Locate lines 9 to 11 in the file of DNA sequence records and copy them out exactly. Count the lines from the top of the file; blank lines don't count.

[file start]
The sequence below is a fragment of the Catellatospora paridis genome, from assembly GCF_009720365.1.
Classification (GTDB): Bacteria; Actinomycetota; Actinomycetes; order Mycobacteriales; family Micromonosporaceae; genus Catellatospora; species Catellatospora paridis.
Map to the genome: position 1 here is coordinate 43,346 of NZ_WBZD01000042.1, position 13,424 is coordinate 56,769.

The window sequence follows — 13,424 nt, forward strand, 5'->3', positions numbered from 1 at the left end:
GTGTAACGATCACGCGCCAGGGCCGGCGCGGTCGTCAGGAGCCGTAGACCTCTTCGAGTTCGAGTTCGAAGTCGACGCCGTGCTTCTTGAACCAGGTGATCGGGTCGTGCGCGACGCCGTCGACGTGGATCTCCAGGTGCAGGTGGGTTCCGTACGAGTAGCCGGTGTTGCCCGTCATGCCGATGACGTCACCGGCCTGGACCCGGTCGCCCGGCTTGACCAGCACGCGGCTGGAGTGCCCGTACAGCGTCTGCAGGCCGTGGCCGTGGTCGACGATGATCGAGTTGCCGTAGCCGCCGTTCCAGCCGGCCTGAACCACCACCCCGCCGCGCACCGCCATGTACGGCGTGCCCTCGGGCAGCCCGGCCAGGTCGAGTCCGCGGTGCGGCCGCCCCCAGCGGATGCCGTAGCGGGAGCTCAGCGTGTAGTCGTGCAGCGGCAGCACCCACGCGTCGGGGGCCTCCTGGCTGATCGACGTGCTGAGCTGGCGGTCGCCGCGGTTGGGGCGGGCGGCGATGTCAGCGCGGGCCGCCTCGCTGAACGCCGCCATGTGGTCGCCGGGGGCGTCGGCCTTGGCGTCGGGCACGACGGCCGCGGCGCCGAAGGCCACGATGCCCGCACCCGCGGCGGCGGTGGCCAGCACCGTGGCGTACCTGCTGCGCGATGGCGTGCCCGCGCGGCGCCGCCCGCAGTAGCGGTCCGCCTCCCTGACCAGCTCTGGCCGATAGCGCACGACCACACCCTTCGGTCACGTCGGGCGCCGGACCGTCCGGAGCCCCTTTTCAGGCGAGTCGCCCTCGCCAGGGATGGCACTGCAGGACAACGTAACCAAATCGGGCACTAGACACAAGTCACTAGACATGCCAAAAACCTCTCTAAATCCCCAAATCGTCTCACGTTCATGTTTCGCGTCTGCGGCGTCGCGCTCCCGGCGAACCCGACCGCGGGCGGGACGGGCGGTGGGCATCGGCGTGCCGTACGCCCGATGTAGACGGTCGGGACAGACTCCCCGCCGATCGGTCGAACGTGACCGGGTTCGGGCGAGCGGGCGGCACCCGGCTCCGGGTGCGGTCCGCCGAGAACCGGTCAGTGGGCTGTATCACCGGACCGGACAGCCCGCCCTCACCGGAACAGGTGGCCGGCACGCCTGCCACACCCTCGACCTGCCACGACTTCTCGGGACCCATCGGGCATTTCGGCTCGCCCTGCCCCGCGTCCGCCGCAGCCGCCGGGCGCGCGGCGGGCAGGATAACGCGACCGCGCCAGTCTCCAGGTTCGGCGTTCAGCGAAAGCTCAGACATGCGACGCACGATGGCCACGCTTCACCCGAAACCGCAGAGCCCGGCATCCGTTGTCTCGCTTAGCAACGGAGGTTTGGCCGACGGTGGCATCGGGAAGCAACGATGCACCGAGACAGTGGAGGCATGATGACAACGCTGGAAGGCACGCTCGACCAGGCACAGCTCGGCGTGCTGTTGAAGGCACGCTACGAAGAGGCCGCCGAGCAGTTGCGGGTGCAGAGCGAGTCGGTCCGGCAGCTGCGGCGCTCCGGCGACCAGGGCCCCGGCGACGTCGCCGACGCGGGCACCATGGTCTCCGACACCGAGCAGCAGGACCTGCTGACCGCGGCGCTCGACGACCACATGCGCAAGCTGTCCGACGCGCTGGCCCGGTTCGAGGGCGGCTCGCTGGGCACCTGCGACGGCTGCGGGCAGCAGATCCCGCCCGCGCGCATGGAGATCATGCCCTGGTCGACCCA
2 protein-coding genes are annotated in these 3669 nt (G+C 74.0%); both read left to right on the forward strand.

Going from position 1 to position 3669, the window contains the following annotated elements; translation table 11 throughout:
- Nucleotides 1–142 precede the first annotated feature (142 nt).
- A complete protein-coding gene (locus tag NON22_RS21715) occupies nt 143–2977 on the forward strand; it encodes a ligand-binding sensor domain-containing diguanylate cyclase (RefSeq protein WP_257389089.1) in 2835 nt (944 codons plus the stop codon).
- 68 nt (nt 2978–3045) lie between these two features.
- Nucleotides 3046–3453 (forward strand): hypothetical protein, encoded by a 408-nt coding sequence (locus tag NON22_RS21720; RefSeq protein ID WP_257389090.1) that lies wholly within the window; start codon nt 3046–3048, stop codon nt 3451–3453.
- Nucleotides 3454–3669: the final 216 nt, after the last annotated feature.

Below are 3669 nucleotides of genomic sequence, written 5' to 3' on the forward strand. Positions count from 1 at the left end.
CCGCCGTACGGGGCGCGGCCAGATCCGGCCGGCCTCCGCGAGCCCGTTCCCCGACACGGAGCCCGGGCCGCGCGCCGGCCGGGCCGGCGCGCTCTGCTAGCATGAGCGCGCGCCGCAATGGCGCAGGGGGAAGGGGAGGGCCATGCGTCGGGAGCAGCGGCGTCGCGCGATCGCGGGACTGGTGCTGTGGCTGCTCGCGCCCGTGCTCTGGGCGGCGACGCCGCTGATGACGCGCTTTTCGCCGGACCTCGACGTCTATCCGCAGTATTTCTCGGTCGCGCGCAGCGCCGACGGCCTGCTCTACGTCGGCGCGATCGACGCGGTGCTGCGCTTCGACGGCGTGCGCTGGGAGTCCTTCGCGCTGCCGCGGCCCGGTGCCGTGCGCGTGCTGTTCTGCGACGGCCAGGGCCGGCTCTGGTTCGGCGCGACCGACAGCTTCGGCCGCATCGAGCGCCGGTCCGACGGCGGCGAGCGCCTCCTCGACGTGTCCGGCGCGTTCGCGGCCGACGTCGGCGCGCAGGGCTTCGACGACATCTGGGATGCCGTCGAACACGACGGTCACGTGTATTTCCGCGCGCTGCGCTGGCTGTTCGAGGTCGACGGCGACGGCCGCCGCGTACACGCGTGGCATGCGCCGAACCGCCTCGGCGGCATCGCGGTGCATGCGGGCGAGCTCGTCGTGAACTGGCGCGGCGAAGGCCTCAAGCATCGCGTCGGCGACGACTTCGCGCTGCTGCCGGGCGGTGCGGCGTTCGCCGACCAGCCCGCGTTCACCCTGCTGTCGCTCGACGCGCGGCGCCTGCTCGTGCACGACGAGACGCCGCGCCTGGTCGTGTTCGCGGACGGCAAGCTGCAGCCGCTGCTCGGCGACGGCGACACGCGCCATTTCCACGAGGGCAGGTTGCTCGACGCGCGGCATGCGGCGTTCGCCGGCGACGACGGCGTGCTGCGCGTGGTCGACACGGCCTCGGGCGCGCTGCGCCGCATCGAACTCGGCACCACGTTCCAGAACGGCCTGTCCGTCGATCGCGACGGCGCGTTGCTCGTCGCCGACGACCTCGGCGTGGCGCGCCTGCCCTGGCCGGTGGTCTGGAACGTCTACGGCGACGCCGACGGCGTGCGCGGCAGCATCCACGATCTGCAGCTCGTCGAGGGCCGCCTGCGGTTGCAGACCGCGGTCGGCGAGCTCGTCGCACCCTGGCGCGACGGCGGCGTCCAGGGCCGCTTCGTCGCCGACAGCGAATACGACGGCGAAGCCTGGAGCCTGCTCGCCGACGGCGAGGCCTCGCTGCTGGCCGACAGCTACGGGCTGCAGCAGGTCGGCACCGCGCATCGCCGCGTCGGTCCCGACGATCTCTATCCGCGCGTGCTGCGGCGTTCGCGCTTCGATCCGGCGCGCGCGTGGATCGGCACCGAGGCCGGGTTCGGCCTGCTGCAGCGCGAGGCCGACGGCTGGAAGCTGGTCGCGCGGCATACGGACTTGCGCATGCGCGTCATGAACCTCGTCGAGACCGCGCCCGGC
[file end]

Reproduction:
- A complete protein-coding gene (locus tag NON22_RS21715) occupies nt 143–2977 on the forward strand; it encodes a ligand-binding sensor domain-containing diguanylate cyclase (RefSeq protein WP_257389089.1) in 2835 nt (944 codons plus the stop codon).
- 68 nt (nt 2978–3045) lie between these two features.
- Nucleotides 3046–3453 (forward strand): hypothetical protein, encoded by a 408-nt coding sequence (locus tag NON22_RS21720; RefSeq protein ID WP_257389090.1) that lies wholly within the window; start codon nt 3046–3048, stop codon nt 3451–3453.